Twelve years ago my daughter Savannah and I boarded a train. There was barely any room. Every seat was taken. So we stood by the doors where strangers squeezed together.
The stiffness of solitary protection, customary in public space, loosened into connection. As the train eased forward, hands held the bars for stability but out of courtesy. Were one to lose his balance, the crowd would hold him up without complaint.
This was no ordinary train ride. I looked at a fellow passenger a few feet away, holding my glance, hoping we would recognize each other. And we did. We exchanged smiles. Savannah and I, dressed like everyone for the sub-freezing day, felt the warmth circulating through the car while the hubbub of conversation, variations on a common theme, propelled us underground to our destination.
The escalator was broken, but the press of humanity was kind. Consideration prevailed in single file. We, hundreds of young and old of multiple races and ethnicities, climbed from the subway platform slowly, lifted by anticipation of what we would see at street level.
It took several blocks, a detour, and then converging avenues for the magnitude of the scene to come into view: From every direction streams of people, estimated later at 1.8 million, flowed into a great river, a testament of flesh to match the grand scale of our common city. By 11 o'clock that morning, a half million people had journeyed on the Metro.
Tracks for the train; streams to the river: the metaphors have always moved America. On January 20, 2009, we came to witness the inauguration of Barack Obama. Something new pulled into the station that day. Something more broke into the regular timetable. Another way for the nation, another route for the world. We felt a current deeper than disconnection. It swept us up, carrying us into an experience that was no less real for its passing.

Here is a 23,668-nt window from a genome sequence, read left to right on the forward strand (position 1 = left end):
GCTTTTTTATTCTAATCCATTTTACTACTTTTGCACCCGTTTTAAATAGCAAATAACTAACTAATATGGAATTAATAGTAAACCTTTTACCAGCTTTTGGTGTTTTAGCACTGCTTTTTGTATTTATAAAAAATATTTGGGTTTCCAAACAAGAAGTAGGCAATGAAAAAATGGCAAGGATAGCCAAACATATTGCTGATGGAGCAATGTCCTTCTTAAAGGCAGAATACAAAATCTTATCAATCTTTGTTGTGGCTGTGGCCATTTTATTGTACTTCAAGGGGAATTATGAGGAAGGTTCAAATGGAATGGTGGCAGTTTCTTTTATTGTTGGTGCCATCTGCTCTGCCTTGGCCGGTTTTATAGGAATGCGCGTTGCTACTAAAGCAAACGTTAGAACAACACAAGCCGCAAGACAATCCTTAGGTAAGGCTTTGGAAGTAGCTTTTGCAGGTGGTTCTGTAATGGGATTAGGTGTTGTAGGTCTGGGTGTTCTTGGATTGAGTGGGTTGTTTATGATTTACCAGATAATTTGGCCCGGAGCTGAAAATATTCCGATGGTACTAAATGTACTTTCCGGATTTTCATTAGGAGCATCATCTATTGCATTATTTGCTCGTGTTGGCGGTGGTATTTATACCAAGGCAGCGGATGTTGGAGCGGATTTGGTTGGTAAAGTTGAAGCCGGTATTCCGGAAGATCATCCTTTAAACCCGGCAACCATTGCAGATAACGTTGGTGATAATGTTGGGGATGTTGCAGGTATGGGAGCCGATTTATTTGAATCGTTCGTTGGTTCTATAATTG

Twelve years later Americans stagger with uncertainty. We reel with fear, doubting that structures and people can hold us steady. Anger, it seems, is our only surety.
A mob came to this conclusion and stormed the Capitol. Once inside, some individuals looked around in bewilderment. Ironically, we who watched the videotaped scenes stumbled into a shared experience: All of us are dazed and confused.
Where do we go from here? What's the route out of our multiple pandemics? It's nearly impossible to imagine a way forward because the stories we have been telling about ourselves and each other are critical but not generative. And so, to paraphrase the band U2, we're stuck in a moment and we can't get out of it.
Yet the train will come again, and “right on time,” as the black church tradition testifies. How can it be? Short transports and fragmentary connections throughout history buoy the hope despite delay. Tracks have been laid. Public infrastructure still carries this other experience.
And enough of us remember. Indeed, enough of us may yet recollect. For we know, and we may still trust, that movement which is no less real for being unobserved, underestimated, and underground.
Daniel Pryfogle is cofounder and CEO of Sympara.